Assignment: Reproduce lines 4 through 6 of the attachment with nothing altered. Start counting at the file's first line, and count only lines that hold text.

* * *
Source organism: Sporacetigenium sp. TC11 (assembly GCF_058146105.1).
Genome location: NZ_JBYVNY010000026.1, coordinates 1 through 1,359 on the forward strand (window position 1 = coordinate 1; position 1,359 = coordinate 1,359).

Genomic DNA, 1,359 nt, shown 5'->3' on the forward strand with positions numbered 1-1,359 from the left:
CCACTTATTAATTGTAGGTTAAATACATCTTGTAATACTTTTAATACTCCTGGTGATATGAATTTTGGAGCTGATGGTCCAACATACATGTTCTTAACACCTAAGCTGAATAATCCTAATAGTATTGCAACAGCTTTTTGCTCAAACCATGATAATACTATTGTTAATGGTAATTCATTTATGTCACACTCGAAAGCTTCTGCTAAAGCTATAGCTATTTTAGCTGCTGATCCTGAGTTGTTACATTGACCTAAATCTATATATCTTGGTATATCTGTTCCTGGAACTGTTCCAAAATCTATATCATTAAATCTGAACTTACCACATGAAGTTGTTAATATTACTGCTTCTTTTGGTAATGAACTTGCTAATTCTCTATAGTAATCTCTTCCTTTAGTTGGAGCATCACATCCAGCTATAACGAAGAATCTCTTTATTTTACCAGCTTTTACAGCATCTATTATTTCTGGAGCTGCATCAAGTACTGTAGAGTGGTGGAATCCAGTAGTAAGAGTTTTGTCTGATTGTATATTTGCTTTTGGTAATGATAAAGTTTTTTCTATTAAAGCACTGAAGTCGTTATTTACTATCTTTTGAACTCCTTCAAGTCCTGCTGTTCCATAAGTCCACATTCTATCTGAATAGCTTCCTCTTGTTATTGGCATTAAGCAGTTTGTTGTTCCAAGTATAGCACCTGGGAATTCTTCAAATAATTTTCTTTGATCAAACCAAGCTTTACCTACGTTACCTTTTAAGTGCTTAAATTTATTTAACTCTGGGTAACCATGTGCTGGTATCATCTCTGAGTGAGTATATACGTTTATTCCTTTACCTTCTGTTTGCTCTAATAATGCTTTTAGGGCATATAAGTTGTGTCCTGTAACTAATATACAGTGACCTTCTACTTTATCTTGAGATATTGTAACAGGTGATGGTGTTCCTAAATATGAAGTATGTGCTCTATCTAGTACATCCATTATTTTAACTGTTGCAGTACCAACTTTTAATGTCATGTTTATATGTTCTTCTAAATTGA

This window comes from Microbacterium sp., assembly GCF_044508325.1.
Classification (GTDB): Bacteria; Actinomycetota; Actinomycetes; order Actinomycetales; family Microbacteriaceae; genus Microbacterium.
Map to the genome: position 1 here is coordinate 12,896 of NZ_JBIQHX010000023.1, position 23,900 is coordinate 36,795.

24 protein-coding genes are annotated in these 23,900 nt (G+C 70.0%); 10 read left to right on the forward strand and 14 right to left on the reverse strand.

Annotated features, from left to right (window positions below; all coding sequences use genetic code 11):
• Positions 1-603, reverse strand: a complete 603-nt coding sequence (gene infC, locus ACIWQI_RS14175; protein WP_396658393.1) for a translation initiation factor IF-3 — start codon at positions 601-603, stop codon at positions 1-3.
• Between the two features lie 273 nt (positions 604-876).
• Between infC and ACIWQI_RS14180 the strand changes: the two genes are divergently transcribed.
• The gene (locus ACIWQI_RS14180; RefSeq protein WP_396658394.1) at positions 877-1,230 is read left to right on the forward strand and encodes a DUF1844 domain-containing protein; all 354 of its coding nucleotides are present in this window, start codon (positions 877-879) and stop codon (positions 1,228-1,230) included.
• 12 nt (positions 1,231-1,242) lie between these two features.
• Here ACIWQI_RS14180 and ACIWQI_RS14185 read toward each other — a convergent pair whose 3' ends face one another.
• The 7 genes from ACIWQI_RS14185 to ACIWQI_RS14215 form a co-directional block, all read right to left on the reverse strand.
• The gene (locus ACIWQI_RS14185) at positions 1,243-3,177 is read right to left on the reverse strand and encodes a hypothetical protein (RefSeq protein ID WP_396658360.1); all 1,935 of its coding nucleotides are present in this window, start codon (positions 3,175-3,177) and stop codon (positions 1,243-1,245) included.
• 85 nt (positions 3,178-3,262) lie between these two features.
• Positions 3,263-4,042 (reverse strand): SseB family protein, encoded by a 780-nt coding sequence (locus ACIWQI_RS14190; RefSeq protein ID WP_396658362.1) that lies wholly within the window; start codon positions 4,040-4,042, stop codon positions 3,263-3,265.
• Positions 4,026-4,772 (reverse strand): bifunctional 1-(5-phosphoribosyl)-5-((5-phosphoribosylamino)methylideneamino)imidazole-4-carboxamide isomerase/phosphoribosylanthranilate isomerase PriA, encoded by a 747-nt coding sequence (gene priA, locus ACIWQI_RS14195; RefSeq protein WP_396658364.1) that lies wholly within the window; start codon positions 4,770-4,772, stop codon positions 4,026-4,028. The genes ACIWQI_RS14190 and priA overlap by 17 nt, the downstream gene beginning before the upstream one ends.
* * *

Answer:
CCACTTATTAATTGTAGGTTAAATACATCTTGTAATACTTTTAATACTCCTGGTGATATGAATTTTGGAGCTGATGGTCCAACATACATGTTCTTAACACCTAAGCTGAATAATCCTAATAGTATTGCAACAGCTTTTTGCTCAAACCATGATAATACTATTGTTAATGGTAATTCATTTATGTCACACTCGAAAGCTTCTGCTAAAGCTATAGCTATTTTAGCTGCTGATCCTGAGTTGTTACATTGACCTAAATCTATATATCTTGGTATATCTGTTCCTGGAACTGTTCCAAAATCTATATCATTAAATCTGAACTTACCACATGAAGTTGTTAATATTACTGCTTCTTTTGGTAATGAACTTGCTAATTCTCTATAGTAATCTCTTCCTTTAGTTGGAGCATCACATCCAGCTATAACGAAGAATCTCTTTATTTTACCAGCTTTTACAGCATCTATTATTTCTGGAGCTGCATCAAGTACTGTAGAGTGGTGGAATCCAGTAGTAAGAGTTTTGTCTGATTGTATATTTGCTTTTGGTAATGATAAAGTTTTTTCTATTAAAGCACTGAAGTCGTTATTTACTATCTTTTGAACTCCTTCAAGTCCTGCTGTTCCATAAGTCCACATTCTATCTGAATAGCTTCCTCTTGTTATTGGCATTAAGCAGTTTGTTGTTCCAAGTATAGCACCTGGGAATTCTTCAAATAATTTTCTTTGATCAAACCAAGCTTTACCTACGTTACCTTTTAAGTGCTTAAATTTATTTAACTCTGGGTAACCATGTGCTGGTATCATCTCTGAGTGAGTATATACGTTTATTCCTTTACCTTCTGTTTGCTCTAATAATGCTTTTAGGGCATATAAGTTGTGTCCTGTAACTAATATACAGTGACCTTCTACTTTATCTTGAGATATTGTAACAGGTGATGGTGTTCCTAAATATGAAGTATGTGCTCTATCTAGTACATCCATTATTTTAACTGTTGCAGTACCAACTTTTAATGTCATGTTTATATGTTCTTCTAAATTGA

This window comes from Microbacterium sp., assembly GCF_044508325.1.
Classification (GTDB): Bacteria; Actinomycetota; Actinomycetes; order Actinomycetales; family Microbacteriaceae; genus Microbacterium.